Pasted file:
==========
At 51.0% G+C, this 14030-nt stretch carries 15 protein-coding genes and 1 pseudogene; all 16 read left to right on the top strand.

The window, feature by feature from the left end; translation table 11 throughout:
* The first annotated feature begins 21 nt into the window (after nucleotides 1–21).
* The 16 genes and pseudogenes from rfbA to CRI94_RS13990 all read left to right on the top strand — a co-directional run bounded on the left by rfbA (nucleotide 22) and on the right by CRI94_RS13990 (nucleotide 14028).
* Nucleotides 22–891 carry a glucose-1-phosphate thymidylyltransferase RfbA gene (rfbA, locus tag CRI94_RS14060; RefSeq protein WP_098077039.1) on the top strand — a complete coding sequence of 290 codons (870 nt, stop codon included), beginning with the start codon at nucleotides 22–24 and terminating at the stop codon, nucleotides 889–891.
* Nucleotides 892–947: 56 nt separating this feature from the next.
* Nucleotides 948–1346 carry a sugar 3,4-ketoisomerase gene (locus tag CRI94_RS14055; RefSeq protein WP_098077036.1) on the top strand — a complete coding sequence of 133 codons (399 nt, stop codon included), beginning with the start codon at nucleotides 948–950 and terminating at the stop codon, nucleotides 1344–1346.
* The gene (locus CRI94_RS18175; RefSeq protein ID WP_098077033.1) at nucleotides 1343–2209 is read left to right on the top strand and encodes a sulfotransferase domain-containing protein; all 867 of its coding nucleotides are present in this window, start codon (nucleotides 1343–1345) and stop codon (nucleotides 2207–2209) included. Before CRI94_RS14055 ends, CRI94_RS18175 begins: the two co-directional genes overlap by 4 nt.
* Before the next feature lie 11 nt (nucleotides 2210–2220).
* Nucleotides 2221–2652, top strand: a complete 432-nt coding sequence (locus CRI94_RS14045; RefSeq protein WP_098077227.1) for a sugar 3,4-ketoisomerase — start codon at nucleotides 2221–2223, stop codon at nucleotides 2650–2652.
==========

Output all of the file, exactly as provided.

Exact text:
At 51.0% G+C, this 14030-nt stretch carries 15 protein-coding genes and 1 pseudogene; all 16 read left to right on the top strand.

The window, feature by feature from the left end; translation table 11 throughout:
* The first annotated feature begins 21 nt into the window (after nucleotides 1–21).
* The 16 genes and pseudogenes from rfbA to CRI94_RS13990 all read left to right on the top strand — a co-directional run bounded on the left by rfbA (nucleotide 22) and on the right by CRI94_RS13990 (nucleotide 14028).
* Nucleotides 22–891 carry a glucose-1-phosphate thymidylyltransferase RfbA gene (rfbA, locus tag CRI94_RS14060; RefSeq protein WP_098077039.1) on the top strand — a complete coding sequence of 290 codons (870 nt, stop codon included), beginning with the start codon at nucleotides 22–24 and terminating at the stop codon, nucleotides 889–891.
* Nucleotides 892–947: 56 nt separating this feature from the next.
* Nucleotides 948–1346 carry a sugar 3,4-ketoisomerase gene (locus tag CRI94_RS14055; RefSeq protein WP_098077036.1) on the top strand — a complete coding sequence of 133 codons (399 nt, stop codon included), beginning with the start codon at nucleotides 948–950 and terminating at the stop codon, nucleotides 1344–1346.
* The gene (locus CRI94_RS18175; RefSeq protein ID WP_098077033.1) at nucleotides 1343–2209 is read left to right on the top strand and encodes a sulfotransferase domain-containing protein; all 867 of its coding nucleotides are present in this window, start codon (nucleotides 1343–1345) and stop codon (nucleotides 2207–2209) included. Before CRI94_RS14055 ends, CRI94_RS18175 begins: the two co-directional genes overlap by 4 nt.
* Before the next feature lie 11 nt (nucleotides 2210–2220).
* Nucleotides 2221–2652, top strand: a complete 432-nt coding sequence (locus CRI94_RS14045; RefSeq protein WP_098077227.1) for a sugar 3,4-ketoisomerase — start codon at nucleotides 2221–2223, stop codon at nucleotides 2650–2652.